We are pleased to announce that Abosede George is the recipient of this year’s Aidoo-Snyder Book Prize. Dr. George’s book Making Modern Girls: A History of Girlhood, Labor and Social Development in Colonial Lagos is published in Ohio University Press’s New African Series. In Making Modern Girls, Dr. George examines how European and African forces in colonial Lagos constructed girlhood in relation to girls’ lives and labor, with the girl hawker as the work’s primary focus. Innovatively intertwining accounts of elite Lagos women (mostly Yoruba), British welfare officials, and girl hawkers, Dr. George shows how girlhood was instrumentalized for different and often contradictory political purposes, namely, racialized colonial development objectives, on the one hand, and local and elitist nationalist purposes, on the other. Her work calls for scholars to re-think and reimagine how girlhood has been central to colonialist and nationalist projects. Her idea of the “salvationist gaze” suggests ways for re-viewing how the figure of the “poor African child” continues to be instrumentalized locally and internationally in ways that ignore the agency and exigencies of lives structurally impoverished.
Please join us as we present Dr. Abosede George, an Associate Professor at Barnard College, with the award at the Women’s Caucus Luncheon on Saturday, November 21st at the annual African Studies Association conference in San Diego. We are excited to recognize this important publication and hope many of you will attend to help us celebrate her work.
We would also like to recognize the work of Jennie E. Burnet, Associate Professor at Georgia State University. Dr. Burnet’s book, Genocide Lives in Us: Women, Memory and Silence in Rwanda, published by the University of Wisconsin Press was selected by the Aidoo-Snyder committee for Honorable Mention. Genocide Lives in Us is an exceptionally well written and moving account of how the colonial making of “Hutu” and “Tutsi” and the 1994 genocide that followed were played out through the lives and bodies of Rwandan women. Based on more than a decade of ethnographic work, Dr. Burnet’s work is instructional, showing the ability of the intersubjective to heal, whether this be between Dr. Burnet and the women with whom she worked or between genocide survivors, including perpetrators. Most importantly, perhaps, Dr. Burnet shows how silence and memory are equally part of navigating the painful process of dealing with genocide’s aftermath: that revealing is not necessarily healing. Instead, healing happens through painful lives and stories being held and heard, holding likewise involving women’s decision to deal with their experiences on their own terms.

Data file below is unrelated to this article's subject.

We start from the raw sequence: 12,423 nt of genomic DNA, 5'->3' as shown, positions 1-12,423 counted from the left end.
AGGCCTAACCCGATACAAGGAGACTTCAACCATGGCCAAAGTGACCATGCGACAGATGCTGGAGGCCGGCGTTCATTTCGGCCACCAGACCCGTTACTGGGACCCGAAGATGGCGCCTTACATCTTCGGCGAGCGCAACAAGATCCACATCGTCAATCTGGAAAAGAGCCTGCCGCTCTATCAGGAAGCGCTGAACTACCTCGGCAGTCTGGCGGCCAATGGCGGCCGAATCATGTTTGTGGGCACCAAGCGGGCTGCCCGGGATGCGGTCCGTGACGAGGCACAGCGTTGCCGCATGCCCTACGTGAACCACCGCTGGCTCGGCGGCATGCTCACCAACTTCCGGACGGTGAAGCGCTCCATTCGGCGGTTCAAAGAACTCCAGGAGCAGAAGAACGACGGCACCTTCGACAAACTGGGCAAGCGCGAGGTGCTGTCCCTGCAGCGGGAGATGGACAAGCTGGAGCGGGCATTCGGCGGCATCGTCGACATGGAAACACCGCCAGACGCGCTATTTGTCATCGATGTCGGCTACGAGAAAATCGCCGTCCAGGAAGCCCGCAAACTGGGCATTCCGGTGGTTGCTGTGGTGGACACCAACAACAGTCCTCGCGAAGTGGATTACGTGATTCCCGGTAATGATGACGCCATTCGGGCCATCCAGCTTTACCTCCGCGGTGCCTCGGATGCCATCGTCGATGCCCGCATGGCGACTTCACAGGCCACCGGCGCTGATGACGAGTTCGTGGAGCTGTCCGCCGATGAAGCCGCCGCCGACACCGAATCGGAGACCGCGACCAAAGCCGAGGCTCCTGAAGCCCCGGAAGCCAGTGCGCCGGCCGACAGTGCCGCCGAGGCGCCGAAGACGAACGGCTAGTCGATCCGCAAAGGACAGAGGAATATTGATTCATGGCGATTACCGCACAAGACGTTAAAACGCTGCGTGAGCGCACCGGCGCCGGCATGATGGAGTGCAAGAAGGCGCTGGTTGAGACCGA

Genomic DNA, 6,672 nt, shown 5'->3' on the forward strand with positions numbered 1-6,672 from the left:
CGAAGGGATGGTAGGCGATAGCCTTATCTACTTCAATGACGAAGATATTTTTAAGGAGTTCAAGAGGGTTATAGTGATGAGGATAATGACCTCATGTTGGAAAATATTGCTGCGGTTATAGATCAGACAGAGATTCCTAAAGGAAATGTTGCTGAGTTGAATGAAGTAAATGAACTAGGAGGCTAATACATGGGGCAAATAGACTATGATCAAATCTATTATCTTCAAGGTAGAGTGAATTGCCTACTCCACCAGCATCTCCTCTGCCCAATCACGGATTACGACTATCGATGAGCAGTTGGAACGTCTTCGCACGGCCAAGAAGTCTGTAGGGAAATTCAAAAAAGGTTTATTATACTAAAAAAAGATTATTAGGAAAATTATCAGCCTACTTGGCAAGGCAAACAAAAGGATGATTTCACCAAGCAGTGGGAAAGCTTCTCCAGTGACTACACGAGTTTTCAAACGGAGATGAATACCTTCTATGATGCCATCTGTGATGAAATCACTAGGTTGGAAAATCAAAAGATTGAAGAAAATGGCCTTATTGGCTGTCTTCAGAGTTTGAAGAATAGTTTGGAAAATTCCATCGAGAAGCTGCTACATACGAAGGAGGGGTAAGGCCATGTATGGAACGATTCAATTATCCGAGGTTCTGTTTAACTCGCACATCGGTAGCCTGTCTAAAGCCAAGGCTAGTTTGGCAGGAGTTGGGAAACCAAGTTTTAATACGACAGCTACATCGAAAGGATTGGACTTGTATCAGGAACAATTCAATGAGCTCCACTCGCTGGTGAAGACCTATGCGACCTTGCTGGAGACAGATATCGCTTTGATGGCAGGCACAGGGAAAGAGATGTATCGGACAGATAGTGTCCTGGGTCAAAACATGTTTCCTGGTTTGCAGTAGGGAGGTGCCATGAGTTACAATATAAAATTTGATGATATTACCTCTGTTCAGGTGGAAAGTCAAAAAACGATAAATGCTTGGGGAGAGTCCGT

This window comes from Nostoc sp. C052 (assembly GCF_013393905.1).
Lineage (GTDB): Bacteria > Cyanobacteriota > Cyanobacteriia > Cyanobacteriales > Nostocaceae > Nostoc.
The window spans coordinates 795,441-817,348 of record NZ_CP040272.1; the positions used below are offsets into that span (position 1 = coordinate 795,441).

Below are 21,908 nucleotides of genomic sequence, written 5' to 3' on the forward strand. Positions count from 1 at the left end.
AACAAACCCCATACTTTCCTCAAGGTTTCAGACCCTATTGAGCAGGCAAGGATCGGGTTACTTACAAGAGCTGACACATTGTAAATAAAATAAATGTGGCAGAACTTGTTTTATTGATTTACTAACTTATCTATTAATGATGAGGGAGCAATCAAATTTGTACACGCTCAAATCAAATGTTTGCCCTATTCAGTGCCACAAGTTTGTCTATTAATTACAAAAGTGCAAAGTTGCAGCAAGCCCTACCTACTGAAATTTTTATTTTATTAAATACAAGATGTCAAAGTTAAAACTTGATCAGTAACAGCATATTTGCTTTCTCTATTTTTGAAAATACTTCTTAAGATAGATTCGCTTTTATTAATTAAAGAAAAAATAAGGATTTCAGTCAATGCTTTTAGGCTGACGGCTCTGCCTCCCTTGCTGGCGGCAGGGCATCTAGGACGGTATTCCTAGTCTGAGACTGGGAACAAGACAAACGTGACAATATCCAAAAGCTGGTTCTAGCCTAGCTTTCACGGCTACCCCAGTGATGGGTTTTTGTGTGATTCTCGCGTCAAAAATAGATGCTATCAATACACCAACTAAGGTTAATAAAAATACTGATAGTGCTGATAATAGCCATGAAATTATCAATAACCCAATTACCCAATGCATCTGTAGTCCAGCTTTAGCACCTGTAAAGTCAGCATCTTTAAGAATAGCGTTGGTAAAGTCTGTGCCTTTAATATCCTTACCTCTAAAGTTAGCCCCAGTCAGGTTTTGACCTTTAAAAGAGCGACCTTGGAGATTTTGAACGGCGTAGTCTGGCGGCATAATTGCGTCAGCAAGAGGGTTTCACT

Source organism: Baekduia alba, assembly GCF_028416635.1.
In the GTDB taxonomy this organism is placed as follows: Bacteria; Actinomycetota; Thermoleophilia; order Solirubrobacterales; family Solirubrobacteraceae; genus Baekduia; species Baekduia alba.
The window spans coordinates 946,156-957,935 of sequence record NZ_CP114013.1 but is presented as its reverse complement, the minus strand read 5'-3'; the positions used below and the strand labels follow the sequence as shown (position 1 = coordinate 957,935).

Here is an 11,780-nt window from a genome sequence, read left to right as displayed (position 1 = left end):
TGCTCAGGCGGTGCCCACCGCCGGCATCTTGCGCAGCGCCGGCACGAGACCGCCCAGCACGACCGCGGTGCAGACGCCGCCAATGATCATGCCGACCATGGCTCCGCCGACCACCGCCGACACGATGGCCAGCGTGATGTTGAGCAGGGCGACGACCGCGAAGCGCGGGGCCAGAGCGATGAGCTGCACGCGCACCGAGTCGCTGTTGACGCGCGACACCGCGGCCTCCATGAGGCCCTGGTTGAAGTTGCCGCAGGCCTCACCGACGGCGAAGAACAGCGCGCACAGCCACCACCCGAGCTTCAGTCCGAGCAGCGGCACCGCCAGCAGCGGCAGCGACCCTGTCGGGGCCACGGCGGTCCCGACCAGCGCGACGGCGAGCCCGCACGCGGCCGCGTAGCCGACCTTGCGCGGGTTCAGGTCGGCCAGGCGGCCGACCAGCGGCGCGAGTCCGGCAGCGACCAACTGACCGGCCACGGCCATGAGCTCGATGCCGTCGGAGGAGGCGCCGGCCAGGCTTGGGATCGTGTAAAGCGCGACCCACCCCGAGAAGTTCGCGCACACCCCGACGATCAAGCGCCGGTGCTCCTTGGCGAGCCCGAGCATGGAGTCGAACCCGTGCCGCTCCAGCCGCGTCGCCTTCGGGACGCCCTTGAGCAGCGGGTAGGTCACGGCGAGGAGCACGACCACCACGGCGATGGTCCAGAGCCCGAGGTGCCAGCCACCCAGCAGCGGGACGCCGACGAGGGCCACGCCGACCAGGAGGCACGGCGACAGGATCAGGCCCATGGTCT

Congratulations to both of these women for their important work!